Sunday, November 6, 2011

Retirement Accounts and Divorce: Protecting Your Rights with a Qualified Domestic Relations Order

For most families, their retirement accounts are their largest asset. While Wall Street is showing signs of recovery, the housing market still suffers from losses. So, while most people are upside down in their house, their retirement accounts are increasing in value. For families going through a divorce, retirement assets can be the most sought after property of the marriage. Protecting this asset is critical.

Retirement accounts, such as 401(k)s are comprised of pre-tax dollars and are titled only in the name of the employee who has built the retirement account. What this means is that there are substantial penalties for removing these funds before reaching the age of fifty nine and a half. On the other hand, Georgia law provides that retirement accounts are subject to division in a divorce. Federal law recognizes that retirement accounts can be divided in a divorce and has created special provisions that allow for the division of the retirement accounts without incurring penalties.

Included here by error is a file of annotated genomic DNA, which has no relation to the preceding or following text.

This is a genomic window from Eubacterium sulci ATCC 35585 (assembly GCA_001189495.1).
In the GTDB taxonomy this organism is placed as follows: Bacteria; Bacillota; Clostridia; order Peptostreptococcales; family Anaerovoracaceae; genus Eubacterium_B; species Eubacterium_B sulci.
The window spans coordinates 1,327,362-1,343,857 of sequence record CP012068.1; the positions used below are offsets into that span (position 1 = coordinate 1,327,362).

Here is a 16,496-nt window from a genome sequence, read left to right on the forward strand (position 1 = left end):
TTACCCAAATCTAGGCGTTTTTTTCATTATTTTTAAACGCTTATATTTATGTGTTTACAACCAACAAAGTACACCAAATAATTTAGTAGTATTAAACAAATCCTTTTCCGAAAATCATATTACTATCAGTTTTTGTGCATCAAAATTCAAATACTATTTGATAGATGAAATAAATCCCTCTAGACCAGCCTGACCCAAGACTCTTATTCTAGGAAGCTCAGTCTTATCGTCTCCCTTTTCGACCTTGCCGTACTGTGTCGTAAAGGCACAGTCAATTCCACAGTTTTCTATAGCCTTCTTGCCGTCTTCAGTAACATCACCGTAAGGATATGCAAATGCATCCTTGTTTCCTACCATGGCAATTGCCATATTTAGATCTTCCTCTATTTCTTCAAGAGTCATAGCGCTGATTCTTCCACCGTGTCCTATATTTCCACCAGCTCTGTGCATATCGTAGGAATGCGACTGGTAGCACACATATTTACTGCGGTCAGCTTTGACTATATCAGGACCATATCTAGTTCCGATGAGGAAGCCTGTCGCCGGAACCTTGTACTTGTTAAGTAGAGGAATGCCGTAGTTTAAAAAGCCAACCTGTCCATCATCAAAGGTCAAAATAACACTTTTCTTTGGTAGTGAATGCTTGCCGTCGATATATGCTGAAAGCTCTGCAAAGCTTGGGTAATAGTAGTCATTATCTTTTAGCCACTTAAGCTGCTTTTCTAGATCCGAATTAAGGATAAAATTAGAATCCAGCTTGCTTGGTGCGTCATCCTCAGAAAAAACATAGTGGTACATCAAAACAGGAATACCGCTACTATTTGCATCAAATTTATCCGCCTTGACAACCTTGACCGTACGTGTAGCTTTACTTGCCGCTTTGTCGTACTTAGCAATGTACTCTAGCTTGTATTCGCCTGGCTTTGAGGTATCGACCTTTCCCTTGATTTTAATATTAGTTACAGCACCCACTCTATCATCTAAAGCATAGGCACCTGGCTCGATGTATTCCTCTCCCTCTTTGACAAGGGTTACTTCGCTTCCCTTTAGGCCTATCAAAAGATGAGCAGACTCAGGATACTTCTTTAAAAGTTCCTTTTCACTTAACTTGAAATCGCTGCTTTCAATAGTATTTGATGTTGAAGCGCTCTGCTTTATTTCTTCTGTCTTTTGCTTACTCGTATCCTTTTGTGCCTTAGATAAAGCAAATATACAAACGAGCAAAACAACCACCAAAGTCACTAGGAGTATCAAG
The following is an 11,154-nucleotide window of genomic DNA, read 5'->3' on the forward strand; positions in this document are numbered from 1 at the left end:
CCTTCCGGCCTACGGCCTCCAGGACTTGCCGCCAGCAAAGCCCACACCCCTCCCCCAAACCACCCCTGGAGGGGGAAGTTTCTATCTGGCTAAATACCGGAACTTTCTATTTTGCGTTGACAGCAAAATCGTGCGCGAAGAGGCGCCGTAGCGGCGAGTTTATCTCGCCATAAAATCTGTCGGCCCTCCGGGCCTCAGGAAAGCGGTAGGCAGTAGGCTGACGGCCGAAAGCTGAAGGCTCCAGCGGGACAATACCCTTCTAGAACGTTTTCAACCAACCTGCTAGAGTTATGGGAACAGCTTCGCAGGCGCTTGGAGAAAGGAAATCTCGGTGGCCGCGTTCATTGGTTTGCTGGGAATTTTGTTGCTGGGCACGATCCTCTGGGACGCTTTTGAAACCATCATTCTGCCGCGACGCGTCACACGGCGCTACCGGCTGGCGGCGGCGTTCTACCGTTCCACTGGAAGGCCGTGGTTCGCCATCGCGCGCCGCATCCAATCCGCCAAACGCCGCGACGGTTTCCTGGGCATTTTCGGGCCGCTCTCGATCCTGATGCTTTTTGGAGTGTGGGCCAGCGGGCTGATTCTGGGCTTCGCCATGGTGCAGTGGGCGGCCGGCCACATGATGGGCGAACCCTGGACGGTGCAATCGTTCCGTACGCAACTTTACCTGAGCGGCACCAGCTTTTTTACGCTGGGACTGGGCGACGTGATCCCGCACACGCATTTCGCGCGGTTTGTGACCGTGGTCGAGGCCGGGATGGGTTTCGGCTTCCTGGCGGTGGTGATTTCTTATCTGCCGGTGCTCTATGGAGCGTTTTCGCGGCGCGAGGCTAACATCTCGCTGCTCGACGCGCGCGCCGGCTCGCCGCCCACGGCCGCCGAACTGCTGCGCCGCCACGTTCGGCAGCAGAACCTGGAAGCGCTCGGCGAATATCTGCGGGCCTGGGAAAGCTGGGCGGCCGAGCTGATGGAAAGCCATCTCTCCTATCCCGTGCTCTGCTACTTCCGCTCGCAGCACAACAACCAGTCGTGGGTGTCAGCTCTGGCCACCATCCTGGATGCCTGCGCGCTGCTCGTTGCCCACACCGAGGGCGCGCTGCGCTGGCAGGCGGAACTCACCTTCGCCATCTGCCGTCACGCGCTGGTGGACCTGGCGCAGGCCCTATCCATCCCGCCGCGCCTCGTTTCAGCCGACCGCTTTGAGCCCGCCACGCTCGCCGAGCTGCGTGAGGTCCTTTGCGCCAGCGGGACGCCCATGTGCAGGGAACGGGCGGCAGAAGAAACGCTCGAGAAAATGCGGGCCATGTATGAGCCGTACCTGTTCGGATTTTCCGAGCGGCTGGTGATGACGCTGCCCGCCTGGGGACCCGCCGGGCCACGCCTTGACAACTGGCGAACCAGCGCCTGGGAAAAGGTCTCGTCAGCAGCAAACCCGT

In general, Federal Law provides that a retirement account may be divided in a divorce by a Qualified Domestic Relations Order, or QDRO for short, and avoid the tax penalties. A QDRO works by allowing the retirement plan administration to roll out of the employees retirement account and set up a separate account for the spouse. The retirement plan participant does not incur any tax penalties and the spouse has a retirement account of their own which they can roll over to a retirement vehicle of their choosing. If the spouse elects to take the money out of the retirement account, the spouse incurs the tax penalty.

A QDRO is a separate order from the actual divorce decree and is drawn so exacting specifications that identify the dates of marriage and divorce as well as identify the plan participant and the spouse. If these orders are not drawn to the specifics required by the Internal Revenue Service and the plan provider. If the order does not meet the specifications, the plan provider may reject the order. Many plans have specific forms they require over and above the Federal regulations. It is important, in order to protect this valuable asset to consult your attorney. There are also many lawyers who specialize in drafting QDROs and have experience with the many peculiarities of each individual plan.

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